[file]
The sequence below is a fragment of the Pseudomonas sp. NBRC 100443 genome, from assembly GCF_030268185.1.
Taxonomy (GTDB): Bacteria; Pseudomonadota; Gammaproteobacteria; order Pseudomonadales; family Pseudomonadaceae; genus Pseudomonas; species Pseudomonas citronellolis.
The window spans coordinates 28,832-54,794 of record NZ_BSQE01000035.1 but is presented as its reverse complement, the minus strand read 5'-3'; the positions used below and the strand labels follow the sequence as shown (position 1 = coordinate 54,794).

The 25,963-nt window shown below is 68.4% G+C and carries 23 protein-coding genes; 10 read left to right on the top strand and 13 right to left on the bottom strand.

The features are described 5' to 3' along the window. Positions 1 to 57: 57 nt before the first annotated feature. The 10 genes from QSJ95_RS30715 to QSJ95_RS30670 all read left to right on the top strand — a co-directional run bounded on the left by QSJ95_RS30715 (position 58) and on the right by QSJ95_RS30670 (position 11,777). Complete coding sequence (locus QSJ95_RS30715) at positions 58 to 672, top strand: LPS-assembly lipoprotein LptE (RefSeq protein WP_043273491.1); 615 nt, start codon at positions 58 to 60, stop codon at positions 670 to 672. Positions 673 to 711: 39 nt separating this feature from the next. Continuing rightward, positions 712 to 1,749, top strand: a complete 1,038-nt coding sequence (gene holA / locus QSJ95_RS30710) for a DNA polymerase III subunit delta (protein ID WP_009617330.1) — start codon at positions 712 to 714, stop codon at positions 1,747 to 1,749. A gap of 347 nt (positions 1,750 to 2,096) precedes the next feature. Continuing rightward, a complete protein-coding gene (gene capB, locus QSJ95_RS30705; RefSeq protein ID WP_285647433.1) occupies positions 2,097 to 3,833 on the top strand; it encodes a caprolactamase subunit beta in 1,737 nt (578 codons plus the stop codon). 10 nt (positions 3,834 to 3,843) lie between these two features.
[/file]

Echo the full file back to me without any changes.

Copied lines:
The sequence below is a fragment of the Pseudomonas sp. NBRC 100443 genome, from assembly GCF_030268185.1.
Taxonomy (GTDB): Bacteria; Pseudomonadota; Gammaproteobacteria; order Pseudomonadales; family Pseudomonadaceae; genus Pseudomonas; species Pseudomonas citronellolis.
The window spans coordinates 28,832-54,794 of record NZ_BSQE01000035.1 but is presented as its reverse complement, the minus strand read 5'-3'; the positions used below and the strand labels follow the sequence as shown (position 1 = coordinate 54,794).

The 25,963-nt window shown below is 68.4% G+C and carries 23 protein-coding genes; 10 read left to right on the top strand and 13 right to left on the bottom strand.

The features are described 5' to 3' along the window. Positions 1 to 57: 57 nt before the first annotated feature. The 10 genes from QSJ95_RS30715 to QSJ95_RS30670 all read left to right on the top strand — a co-directional run bounded on the left by QSJ95_RS30715 (position 58) and on the right by QSJ95_RS30670 (position 11,777). Complete coding sequence (locus QSJ95_RS30715) at positions 58 to 672, top strand: LPS-assembly lipoprotein LptE (RefSeq protein WP_043273491.1); 615 nt, start codon at positions 58 to 60, stop codon at positions 670 to 672. Positions 673 to 711: 39 nt separating this feature from the next. Continuing rightward, positions 712 to 1,749, top strand: a complete 1,038-nt coding sequence (gene holA / locus QSJ95_RS30710) for a DNA polymerase III subunit delta (protein ID WP_009617330.1) — start codon at positions 712 to 714, stop codon at positions 1,747 to 1,749. A gap of 347 nt (positions 1,750 to 2,096) precedes the next feature. Continuing rightward, a complete protein-coding gene (gene capB, locus QSJ95_RS30705; RefSeq protein ID WP_285647433.1) occupies positions 2,097 to 3,833 on the top strand; it encodes a caprolactamase subunit beta in 1,737 nt (578 codons plus the stop codon). 10 nt (positions 3,834 to 3,843) lie between these two features.